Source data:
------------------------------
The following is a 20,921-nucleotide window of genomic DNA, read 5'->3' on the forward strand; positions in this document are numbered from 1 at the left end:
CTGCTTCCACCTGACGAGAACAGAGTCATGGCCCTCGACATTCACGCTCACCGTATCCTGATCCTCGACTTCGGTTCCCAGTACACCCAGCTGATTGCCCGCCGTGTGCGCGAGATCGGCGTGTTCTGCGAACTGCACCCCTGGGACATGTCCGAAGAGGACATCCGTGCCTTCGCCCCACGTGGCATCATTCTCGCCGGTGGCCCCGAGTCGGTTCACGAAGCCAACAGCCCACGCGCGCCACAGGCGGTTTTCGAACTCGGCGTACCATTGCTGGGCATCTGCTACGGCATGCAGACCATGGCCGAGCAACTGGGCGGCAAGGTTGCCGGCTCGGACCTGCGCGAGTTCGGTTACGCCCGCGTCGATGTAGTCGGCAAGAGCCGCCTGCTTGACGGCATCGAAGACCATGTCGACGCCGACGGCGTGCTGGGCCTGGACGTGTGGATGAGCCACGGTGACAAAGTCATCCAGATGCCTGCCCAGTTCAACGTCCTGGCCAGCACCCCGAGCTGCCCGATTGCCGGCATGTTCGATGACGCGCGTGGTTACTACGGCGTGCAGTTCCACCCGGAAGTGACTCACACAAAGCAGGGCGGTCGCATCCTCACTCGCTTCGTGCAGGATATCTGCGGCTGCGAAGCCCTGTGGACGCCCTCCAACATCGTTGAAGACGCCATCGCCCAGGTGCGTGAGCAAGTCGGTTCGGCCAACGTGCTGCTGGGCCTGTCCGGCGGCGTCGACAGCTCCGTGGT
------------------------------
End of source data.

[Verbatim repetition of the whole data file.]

The following is a 20,921-nucleotide window of genomic DNA, read 5'->3' on the forward strand; positions in this document are numbered from 1 at the left end:
CTGCTTCCACCTGACGAGAACAGAGTCATGGCCCTCGACATTCACGCTCACCGTATCCTGATCCTCGACTTCGGTTCCCAGTACACCCAGCTGATTGCCCGCCGTGTGCGCGAGATCGGCGTGTTCTGCGAACTGCACCCCTGGGACATGTCCGAAGAGGACATCCGTGCCTTCGCCCCACGTGGCATCATTCTCGCCGGTGGCCCCGAGTCGGTTCACGAAGCCAACAGCCCACGCGCGCCACAGGCGGTTTTCGAACTCGGCGTACCATTGCTGGGCATCTGCTACGGCATGCAGACCATGGCCGAGCAACTGGGCGGCAAGGTTGCCGGCTCGGACCTGCGCGAGTTCGGTTACGCCCGCGTCGATGTAGTCGGCAAGAGCCGCCTGCTTGACGGCATCGAAGACCATGTCGACGCCGACGGCGTGCTGGGCCTGGACGTGTGGATGAGCCACGGTGACAAAGTCATCCAGATGCCTGCCCAGTTCAACGTCCTGGCCAGCACCCCGAGCTGCCCGATTGCCGGCATGTTCGATGACGCGCGTGGTTACTACGGCGTGCAGTTCCACCCGGAAGTGACTCACACAAAGCAGGGCGGTCGCATCCTCACTCGCTTCGTGCAGGATATCTGCGGCTGCGAAGCCCTGTGGACGCCCTCCAACATCGTTGAAGACGCCATCGCCCAGGTGCGTGAGCAAGTCGGTTCGGCCAACGTGCTGCTGGGCCTGTCCGGCGGCGTCGACAGCTCCGTGGT